Hayakawa 13] uses factorization to build 3D models using this linear representation. Koenderink and van Doorn 18] extend this to a 4D space by allowing the light to include a di use component. Researchers have collected large sets of images and performed PCA to build representations that capture within class variations 16, 27, 4] and variations due to pose and lighting 21, 12, 30]. Hallinan 12], Epstein et al. More recently, analytically derived, convex representations have been used by Belhumeur and Kriegman 1] to model attached shadows.

Georghides et al. Spherical harmonics have been used in graphics to e ciently represent the bidirectional re ection distribution function BRDF of di erent materials by, e.

Nimero et al. Dobashi et al. With this representation, after truncating high order components, the re ection process can be written as a linear transformation, and so the low order components of the lighting can be recovered by inverting the transformation. He used this analysis to explore ambiguities in lighting. We extend this work by deriving subspace results for the re ectance function, providing analytic descriptions of the basis images, and constructing new recognition algorithms that use this analysis while enforcing non-negative lighting.

Independent of and contemporaneous with our work, Ramamoorthi and Hanrahan 24] have described the e ect of Lambertian re ectance as a convolution. Also, preliminary comments on this topic can be found in Jacobs, Belhumeur and Basri 15]. In summary, the main contribution of our paper is to show how to analytically nd low dimensional linear subspaces that accurately approximate the set of images that an object can produce.

We can then carve out portions of these subspaces corresponding to non-negative lighting conditions, and use these descriptions for recognition. This relatively simple model has been analyzed and used e ectively in a number of vision applications. Our objective is to analyze properties of the illumination cone. For the analysis it will be useful to consider the set of re ectance functions obtained under di erent illumination conditions. A re ectance function is related to an image of a convex object illuminated by the same lighting con guration by the following mapping.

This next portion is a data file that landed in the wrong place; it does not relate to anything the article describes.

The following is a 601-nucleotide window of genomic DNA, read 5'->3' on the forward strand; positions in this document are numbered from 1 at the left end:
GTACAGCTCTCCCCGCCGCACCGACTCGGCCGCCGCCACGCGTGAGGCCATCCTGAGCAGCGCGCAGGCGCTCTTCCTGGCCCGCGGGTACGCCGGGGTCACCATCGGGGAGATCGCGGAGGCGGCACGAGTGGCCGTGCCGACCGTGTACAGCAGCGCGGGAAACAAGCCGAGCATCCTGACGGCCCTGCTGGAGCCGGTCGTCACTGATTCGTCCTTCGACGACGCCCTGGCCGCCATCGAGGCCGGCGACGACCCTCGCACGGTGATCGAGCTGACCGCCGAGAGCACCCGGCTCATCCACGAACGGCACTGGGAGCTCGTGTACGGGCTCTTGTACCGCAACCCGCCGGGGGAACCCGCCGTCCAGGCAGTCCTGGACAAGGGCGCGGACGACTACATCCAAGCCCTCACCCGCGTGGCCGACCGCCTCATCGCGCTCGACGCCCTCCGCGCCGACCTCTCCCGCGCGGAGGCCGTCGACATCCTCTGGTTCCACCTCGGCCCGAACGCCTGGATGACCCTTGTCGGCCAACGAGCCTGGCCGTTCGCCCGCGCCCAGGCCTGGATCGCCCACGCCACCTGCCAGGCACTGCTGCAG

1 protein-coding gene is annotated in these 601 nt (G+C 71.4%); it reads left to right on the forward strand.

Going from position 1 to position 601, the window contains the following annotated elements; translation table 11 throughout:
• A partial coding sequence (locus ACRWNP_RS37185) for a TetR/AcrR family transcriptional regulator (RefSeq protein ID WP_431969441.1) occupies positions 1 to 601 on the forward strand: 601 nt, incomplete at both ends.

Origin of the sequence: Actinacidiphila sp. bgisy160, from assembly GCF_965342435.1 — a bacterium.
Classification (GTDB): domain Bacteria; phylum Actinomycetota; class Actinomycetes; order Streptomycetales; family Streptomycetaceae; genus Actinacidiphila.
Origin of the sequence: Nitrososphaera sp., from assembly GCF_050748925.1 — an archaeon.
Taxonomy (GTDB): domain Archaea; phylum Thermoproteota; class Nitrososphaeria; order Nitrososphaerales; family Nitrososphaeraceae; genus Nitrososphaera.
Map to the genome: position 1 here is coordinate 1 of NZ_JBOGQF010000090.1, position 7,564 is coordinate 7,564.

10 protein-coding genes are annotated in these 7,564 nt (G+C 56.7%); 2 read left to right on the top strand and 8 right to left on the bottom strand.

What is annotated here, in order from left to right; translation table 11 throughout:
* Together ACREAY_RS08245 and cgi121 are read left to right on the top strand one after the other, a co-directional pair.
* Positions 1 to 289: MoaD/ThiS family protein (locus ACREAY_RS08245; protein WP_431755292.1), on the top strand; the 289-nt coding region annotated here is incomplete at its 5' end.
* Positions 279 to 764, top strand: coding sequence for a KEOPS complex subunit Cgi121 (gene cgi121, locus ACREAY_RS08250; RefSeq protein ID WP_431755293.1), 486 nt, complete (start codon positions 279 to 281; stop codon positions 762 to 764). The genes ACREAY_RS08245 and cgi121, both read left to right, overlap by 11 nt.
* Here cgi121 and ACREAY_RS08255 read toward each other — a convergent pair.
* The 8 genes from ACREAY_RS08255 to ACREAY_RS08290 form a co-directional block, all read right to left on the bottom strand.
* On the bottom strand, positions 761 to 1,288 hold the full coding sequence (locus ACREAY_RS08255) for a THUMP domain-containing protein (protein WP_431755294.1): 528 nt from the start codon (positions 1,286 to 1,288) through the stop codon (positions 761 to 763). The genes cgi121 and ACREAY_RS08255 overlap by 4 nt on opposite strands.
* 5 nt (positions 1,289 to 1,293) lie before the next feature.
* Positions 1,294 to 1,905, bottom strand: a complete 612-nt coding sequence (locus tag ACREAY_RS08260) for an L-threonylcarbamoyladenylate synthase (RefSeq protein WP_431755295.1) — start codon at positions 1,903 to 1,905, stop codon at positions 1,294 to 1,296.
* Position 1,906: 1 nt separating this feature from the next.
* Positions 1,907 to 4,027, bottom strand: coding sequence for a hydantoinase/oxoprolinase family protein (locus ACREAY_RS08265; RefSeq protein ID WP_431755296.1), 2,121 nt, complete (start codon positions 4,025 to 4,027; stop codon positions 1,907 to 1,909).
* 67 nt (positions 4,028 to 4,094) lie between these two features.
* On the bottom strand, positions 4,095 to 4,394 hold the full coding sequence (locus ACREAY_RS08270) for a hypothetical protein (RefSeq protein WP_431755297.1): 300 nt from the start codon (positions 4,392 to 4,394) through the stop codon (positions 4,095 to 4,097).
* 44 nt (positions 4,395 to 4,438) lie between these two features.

We will discuss the e ect of this mapping later on in this section. In this coordinate frame the poles are set at 0; 0; 1 , denotes the solid angle between p and 0; 0; 1 , and it varies with latitude, and varies with longitude. Since we assume that the sphere is illuminated by a distant and isotropic set of lights all points on the sphere see these lights coming from the same directions, and they are illuminated by identical lighting conditions.

Thus, we can express the light re ected by the sphere as a function r ; whose domain is the set of surface normals of the sphere. If light reaches a point from a multitude of directions then the light re ected by the point would be the sum of or in the continuous case the integral over the contribution for each direction.

Thus, the operation that produces r ; is the analog of a convolution on the sphere. The convolution is obtained by rotating k so that its center is aligned with the surface normal at p. This still leaves one degree of freedom in the rotation of the kernel unde ned, but since k is rotationally symmetric this ambiguity disappears. The surface spherical harmonics are a set of functions that form an orthonormal basis for the set of all functions on the surface of the sphere.

The spherical harmonics, written hnm x; y; z , then become polynomials of degree n in x; y; z. We do this primarily so that we can take advantage of the analog to the convolution theorem for surface harmonics. An immediate consequence of the Funk-Hecke theorem see, e. In the rest of this section we derive a representation of k as a harmonic series. We use this derivation to show that k is nearly a low-pass lter. Speci cally, almost all of the energy of k resides in the rst few harmonics.

This will allow us to show that the possible re ectances of a sphere all lie near a low dimensional linear subspace of the space of all functions de ned on the sphere. In Appendix A we derive a representation of k as a harmonic series.

The middle row shows the energy accumulated up to order n. The bottom row shows a lower bound on the quality of this approximation due to the non-negativity of the light. Relative energies are given in percents. The energy captured by every harmonic term is measured commonly by the square of its respective coe cient divided by the total squared energy of the transformed function.